What will really seal the deal for most fans is the practice mode. I can remember cursing the game (repeatedly) when trying to get through the solo of "Bark at the Moon" on the harder difficulties. I would do fine for the first half of the song and then get killed on the solo. I would then have to wade through the first half again to get to the hard part. Only to crash and burn one more time. It got old real fast. I am positive I am not alone in this.
The practice mode is a god-send in this instance. You can load up any song you have earned (not necessarily beat) and play certain sections of the song over and over till you get it right. On top of that, you can even slow down that section significantly so you can learn the notes easier. It is a fantastic addition to the game and in and of itself is reason enough for getting the sequel. I almost wish I could use the Practice mode on some of the original songs.
My sick guitar riffs will hypnotize you.
Guitar hero delirium!
Let's talk about the multiplayer a bit. As with the original, playing with someone else is twice as fun as playing with yourself (isn't this always the case?). (Nonsense, my right hand never asks me for money or has periods. -Ed) With Guitar Hero 2, they have improved the multiplayer in a few different ways. A nice addition to the GH2 multiplayer is that you can adjust the difficulty for each player. One player can be set to "easy" and the other set to expert. There are also two new modes in addition to the original Guitar Hero mode.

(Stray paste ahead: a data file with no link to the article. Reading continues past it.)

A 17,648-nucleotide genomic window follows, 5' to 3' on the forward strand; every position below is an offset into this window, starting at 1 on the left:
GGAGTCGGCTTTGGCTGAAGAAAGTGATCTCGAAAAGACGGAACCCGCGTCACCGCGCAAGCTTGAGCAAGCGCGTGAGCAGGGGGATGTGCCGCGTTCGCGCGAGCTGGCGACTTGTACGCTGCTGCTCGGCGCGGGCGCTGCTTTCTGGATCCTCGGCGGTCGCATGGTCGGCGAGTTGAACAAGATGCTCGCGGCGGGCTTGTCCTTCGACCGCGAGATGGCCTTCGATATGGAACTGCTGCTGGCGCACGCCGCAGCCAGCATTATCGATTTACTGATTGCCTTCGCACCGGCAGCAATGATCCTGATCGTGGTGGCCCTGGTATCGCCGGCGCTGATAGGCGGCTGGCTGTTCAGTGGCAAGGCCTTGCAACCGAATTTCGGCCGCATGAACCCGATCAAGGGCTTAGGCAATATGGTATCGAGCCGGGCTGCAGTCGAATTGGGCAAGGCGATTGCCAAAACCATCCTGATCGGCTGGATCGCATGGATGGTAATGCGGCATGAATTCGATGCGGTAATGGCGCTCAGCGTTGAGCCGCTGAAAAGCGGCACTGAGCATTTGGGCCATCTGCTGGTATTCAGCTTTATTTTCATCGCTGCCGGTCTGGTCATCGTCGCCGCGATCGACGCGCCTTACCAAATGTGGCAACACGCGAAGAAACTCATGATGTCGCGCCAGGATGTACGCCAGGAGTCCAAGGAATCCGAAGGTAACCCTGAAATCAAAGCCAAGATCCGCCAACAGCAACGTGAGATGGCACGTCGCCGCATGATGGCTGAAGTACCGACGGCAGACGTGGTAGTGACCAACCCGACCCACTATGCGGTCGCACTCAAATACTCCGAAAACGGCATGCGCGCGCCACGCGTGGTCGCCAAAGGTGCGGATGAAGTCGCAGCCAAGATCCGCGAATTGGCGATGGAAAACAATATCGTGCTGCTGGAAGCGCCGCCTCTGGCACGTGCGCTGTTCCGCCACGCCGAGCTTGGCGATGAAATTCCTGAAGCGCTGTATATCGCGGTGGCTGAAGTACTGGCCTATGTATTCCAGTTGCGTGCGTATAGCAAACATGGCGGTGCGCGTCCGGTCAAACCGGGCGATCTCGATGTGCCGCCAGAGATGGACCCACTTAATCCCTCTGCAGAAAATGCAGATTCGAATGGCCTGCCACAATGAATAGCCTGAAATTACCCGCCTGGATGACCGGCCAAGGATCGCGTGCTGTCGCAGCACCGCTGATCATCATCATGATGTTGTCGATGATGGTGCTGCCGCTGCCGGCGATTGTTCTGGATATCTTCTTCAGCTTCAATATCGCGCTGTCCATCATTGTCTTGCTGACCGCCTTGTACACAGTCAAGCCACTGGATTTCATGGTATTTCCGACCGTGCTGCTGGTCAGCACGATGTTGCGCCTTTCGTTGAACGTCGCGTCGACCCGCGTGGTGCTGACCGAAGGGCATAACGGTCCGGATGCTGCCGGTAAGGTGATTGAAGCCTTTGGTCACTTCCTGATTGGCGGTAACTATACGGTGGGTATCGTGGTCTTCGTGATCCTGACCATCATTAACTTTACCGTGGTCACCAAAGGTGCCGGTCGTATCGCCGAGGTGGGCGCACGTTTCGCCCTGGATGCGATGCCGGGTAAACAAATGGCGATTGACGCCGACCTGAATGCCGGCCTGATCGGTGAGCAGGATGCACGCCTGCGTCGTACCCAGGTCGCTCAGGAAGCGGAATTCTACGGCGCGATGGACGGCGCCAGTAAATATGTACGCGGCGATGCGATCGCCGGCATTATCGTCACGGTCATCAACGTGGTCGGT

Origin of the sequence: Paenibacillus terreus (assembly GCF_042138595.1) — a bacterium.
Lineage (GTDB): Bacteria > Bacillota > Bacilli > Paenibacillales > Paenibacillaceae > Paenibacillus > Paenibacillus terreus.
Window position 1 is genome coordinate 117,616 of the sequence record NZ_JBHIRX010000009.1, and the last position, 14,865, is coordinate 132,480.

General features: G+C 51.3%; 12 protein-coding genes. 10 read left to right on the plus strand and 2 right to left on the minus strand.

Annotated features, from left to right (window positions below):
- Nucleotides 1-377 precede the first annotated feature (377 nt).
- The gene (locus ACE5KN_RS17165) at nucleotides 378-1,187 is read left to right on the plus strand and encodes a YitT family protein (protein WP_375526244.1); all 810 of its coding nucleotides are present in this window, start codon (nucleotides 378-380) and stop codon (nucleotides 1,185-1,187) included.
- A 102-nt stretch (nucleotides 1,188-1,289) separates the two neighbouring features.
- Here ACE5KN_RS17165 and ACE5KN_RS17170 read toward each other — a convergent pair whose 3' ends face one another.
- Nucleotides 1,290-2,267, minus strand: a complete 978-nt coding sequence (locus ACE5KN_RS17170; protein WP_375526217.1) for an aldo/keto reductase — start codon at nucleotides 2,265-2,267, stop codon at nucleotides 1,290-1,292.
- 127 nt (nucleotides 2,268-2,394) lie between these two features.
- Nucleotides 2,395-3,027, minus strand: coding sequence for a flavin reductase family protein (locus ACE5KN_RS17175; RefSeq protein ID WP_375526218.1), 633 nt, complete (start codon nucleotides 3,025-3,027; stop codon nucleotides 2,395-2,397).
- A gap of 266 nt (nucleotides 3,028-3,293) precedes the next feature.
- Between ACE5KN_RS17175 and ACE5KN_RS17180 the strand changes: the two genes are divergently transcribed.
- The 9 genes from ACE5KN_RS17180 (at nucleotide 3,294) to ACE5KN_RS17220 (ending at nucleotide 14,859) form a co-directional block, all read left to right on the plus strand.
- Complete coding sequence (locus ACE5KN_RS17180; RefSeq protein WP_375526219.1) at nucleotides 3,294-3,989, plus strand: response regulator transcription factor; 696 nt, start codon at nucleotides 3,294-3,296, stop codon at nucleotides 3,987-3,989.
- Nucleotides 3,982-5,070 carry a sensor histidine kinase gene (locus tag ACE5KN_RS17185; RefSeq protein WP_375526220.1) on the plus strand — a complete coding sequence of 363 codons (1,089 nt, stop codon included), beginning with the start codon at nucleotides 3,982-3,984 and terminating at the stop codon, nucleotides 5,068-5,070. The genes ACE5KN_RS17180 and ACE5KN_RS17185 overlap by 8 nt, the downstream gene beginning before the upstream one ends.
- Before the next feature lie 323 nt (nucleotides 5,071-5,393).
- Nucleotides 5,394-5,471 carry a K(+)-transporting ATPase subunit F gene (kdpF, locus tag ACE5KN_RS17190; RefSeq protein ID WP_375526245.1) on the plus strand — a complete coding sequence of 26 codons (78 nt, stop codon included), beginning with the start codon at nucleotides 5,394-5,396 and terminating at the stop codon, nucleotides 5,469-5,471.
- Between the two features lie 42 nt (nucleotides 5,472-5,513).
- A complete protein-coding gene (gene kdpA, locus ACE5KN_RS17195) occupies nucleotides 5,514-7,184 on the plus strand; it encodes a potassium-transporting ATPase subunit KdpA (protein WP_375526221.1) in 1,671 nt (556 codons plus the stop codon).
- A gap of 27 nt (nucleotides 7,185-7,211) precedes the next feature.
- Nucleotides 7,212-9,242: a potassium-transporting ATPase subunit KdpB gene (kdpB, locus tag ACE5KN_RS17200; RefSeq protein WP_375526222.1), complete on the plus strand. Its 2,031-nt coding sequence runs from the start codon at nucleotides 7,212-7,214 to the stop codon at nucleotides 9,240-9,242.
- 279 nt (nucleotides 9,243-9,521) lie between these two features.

The original mode (Face-Off), where you take turns playing different parts of the song, still exist. In addition, you can unlock Pro Face-Off, where you go head to head with the exact same notes. This will eliminate any complaints about "my side being harder than yours". The final mode is just plain awesome. This is a Cooperative mode. Depending on the song, you will each take on a different instrument. One player will take the lead guitar and the second will play the rhythm or bass guitar (determined by the song being played). Oh, and you share everything: The note streak, the star power, and the rock meter (yes, you can "fail" the song in multiplayer co-op). Trying to raise your guitars at the same moment to activate the star power is just plain silly and totally cool at the same time.
Overall, I believe this game will be a huge hit for most of the players that enjoyed the original. What I am not sure of is whether it will bring very many new fans to the game. Yes the practice mode is awesome, the multiplayer options are greatly improved and the gameplay itself has been fine-tuned. But for most people, it will come down to the songs. I am sure this set of songs will be just what the doctor ordered for the true Rock fans. The casual Guitar Hero fans might not like them as much.
8.9 Very Good
They have made improvements across the board. New multiplayer modes are really good. Practice mode is a great addition to the game;
Some might disagree but the track list wasn't as enjoyable this time around. If you like Hard Rock, bump up the score a few points.